I couldn’t get married without live music – it’s just a very personal thing, and if you’re a music lover you will totally get what I mean. Whether you love jazz or pop, indie, swing or soul, you’ll know that the buzz of a live performance is uniquely and beautifully suited to a wedding – so imagine booking your venue, only to be told you can’t have live music… it would be heartbreaking.
Before you book your venue, music lovers, here are 5 essential questions to run through with your band and your wedding venue. This article is a collaboration with the most experienced wedding musicians we know – Down for the Count have performed at well over 600 weddings in the UK and internationally, and at a huge range of venues. They say whilst the vast majority of venues are well suited to live music, they occasionally come across one that isn’t. Here are their 5 essential questions to ask your wedding venue before you book!
1. Does the venue place any restrictions on live music?
This is rare, but some venues do have funny rules – for example, only allowing unamplified music. This means acoustic performers can play, but you won’t be able to have a band who’d usually plug in their instruments – most party bands simply cannot perform acoustically.
You do have options – you could hire a piano, or a piano-vocal duo, who would be able to perform acoustically (albeit at a very low volume). Jazz lovers will enjoy wandering performers like Alexander’s Dixieland Band – a jazz trio with a difference: the trio of clarinet, upright bass and washboard is completely acoustic – giving the musicians the freedom to wander around your venue, performing wherever you’d like them.
Acoustic performers are perfect for quieter moments of your day or for very small, intimate weddings – but generally speaking for the ‘party’ section of your day you’ll need amplified music, so it’s really important to check this is allowed by your venue.
Also check your venue will allow you to have music outside – and make sure your band is happy they have all the equipment and shelter they might need for an al fresco performance!
2. How about the size of the band?
A few venues will set a limit on the number of band members – meaning a four or five piece guitar band could be fine, but a swing band with 6 or more musicians (even though they’d take up less space) could be too many for your venue. It’s a bizarre rule, but worth checking or investigating – Down for the Count’s 9-piece swing band line-ups take up less space than a rock or pop band though, and they’ve been able to persuade several venues to relax the rules in the past.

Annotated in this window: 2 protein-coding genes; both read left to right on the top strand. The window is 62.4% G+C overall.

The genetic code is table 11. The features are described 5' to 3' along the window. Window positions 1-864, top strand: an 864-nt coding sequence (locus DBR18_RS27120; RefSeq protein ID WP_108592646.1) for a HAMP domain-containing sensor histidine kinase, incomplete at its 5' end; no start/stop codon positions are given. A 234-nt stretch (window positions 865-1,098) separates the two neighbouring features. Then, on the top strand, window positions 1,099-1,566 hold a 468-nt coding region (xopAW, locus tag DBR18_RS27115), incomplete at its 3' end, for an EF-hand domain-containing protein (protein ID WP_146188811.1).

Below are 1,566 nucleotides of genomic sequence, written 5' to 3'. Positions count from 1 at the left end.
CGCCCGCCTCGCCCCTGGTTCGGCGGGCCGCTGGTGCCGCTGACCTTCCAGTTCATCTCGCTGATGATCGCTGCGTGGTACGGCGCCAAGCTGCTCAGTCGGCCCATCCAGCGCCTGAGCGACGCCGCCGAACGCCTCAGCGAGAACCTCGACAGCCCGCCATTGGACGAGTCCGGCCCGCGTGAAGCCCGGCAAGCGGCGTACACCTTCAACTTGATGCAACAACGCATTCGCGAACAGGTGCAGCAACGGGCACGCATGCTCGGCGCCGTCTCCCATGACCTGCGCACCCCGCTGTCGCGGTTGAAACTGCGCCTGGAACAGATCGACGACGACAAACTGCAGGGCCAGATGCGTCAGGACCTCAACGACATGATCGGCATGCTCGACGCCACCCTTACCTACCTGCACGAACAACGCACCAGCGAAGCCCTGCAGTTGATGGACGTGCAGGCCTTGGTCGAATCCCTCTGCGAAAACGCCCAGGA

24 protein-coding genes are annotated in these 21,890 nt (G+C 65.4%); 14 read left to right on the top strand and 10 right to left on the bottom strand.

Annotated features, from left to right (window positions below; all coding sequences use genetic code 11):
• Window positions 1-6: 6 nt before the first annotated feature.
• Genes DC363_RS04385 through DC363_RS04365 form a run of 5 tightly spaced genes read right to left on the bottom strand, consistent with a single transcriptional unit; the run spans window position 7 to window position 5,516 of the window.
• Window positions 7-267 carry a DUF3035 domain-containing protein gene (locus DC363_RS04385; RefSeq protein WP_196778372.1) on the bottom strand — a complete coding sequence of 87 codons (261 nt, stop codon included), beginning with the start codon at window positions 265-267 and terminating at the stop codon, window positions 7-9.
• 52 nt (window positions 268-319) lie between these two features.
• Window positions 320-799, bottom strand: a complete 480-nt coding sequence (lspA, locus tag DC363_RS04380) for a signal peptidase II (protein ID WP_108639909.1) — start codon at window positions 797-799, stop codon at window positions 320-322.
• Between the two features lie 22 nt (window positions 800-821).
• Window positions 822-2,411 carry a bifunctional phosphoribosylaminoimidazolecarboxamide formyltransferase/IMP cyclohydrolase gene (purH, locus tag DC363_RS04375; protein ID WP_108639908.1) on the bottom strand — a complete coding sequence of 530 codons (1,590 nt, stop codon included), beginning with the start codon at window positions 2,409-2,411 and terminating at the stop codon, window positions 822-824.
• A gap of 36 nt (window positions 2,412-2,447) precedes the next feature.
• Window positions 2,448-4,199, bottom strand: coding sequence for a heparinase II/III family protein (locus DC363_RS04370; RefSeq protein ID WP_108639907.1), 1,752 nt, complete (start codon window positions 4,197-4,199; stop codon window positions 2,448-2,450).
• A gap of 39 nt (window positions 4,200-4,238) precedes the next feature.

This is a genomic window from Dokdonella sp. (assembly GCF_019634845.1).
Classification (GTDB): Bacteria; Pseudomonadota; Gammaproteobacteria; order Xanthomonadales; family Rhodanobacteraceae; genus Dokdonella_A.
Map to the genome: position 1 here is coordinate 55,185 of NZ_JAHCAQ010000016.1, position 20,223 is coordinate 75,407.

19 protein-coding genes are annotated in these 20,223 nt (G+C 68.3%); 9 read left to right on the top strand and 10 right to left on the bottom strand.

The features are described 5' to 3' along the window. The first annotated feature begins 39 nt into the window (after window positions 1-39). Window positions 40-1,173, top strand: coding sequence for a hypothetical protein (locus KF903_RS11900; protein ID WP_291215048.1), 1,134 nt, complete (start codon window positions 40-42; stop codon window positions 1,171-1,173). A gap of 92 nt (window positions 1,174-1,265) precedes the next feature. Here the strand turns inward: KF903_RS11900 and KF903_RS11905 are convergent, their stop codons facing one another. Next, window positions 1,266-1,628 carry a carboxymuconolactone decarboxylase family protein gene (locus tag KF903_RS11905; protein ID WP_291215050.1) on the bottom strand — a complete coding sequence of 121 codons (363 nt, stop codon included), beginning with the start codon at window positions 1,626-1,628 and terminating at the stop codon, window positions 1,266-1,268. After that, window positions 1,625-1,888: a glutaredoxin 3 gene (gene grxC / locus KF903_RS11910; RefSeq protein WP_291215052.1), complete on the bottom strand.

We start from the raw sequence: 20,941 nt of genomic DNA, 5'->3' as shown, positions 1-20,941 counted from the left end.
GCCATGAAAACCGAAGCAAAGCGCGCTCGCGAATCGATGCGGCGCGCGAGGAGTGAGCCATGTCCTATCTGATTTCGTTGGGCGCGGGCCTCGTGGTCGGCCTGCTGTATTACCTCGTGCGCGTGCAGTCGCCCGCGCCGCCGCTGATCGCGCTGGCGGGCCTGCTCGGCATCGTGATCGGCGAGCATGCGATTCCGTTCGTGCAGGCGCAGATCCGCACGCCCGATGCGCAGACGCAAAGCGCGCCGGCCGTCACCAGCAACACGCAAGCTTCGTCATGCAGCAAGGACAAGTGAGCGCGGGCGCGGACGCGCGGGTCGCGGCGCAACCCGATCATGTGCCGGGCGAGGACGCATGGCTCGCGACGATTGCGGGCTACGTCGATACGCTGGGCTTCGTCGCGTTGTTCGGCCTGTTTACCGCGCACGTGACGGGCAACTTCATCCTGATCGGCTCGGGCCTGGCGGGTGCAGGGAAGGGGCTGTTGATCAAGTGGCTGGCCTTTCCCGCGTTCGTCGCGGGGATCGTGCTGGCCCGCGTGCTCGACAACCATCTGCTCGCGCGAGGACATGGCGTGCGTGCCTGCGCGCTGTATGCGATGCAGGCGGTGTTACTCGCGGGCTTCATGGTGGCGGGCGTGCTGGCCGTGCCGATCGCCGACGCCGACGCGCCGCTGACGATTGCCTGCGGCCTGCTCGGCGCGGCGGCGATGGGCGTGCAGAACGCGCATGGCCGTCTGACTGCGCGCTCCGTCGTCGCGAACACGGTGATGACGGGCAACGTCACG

3. Do you have a noise limiter?
This is a biggie to check with your venue as early as you can. Many venues have been forced to install noise limiters by the local authorities as a condition of their licence, perhaps due to noise complaints from nearby residents – although we know of a few venues who have installed them on their own initiative. They’re devices that cut off electric power above a pre-defined noise limit. So if sound peaks and trips the limiter, it cuts the power to the band and even turns off the band’s stage lighting, plunging your party into a sudden, silent darkness. When this happens, a musician or staff member needs to reset the power, leading to a delay of around 30 seconds during which the band cannot perform. Nightmare or what?
A noise limiter won’t necessarily prevent a band from being able to perform at your venue, but you will need to tell your band there’s a limiter at the time of booking – just in case. It’s crucial you check with your venue – we’ve heard SO many horror stories of venues deliberately hiding the fact that they have a noise limiter until it’s too late!
4. What about a curfew? Can you party into the small hours?
At a recent wedding the bride and groom were surprised and disappointed to be told by their venue – on their wedding day – that live music had to finish by 10pm. It is essential that you check what time the live music curfew is at your venue, especially if you want a party band.
5. Will there be changing facilities available for your band?
A band needs more than just a stage and a plug socket – they’ll need time to set up all their instruments, and for most the way they look is a key part of the performance. A suitable place to get changed and get ready for the performance, as well as somewhere to relax between sets, is really useful. Most bands will expect to be fed, so it’s worth making sure the venue can cater for this.
Bonus 2 questions to ask your band about your wedding venue!
Our venue is in a field in the middle of nowhere / up 5 flights of stairs / at the end of a narrow driveway – can you still perform?
This is worth chatting to your band about. If you think your venue might be awkward to carry equipment to (and remember, bands need amplifiers, not just instruments) you’ll need to pre-warn your band so there are no unexpected problems on the day. They might need to rethink logistics, or perform with less equipment – which it’s important you’re aware of before your wedding.
Our venue has high ceilings / the reception is in a massive room / there are reflective surfaces everywhere – will the acoustics be OK?
This is normally not a problem – bands like Down for the Count have performed in all kinds of venues and with experience comes a knowledge of how to work with challenging acoustics. They know when to use fewer or more microphones, when to change the positioning of the band or speakers and so on. Again though, pre-warning your band is essential – ask them the question as early as you can!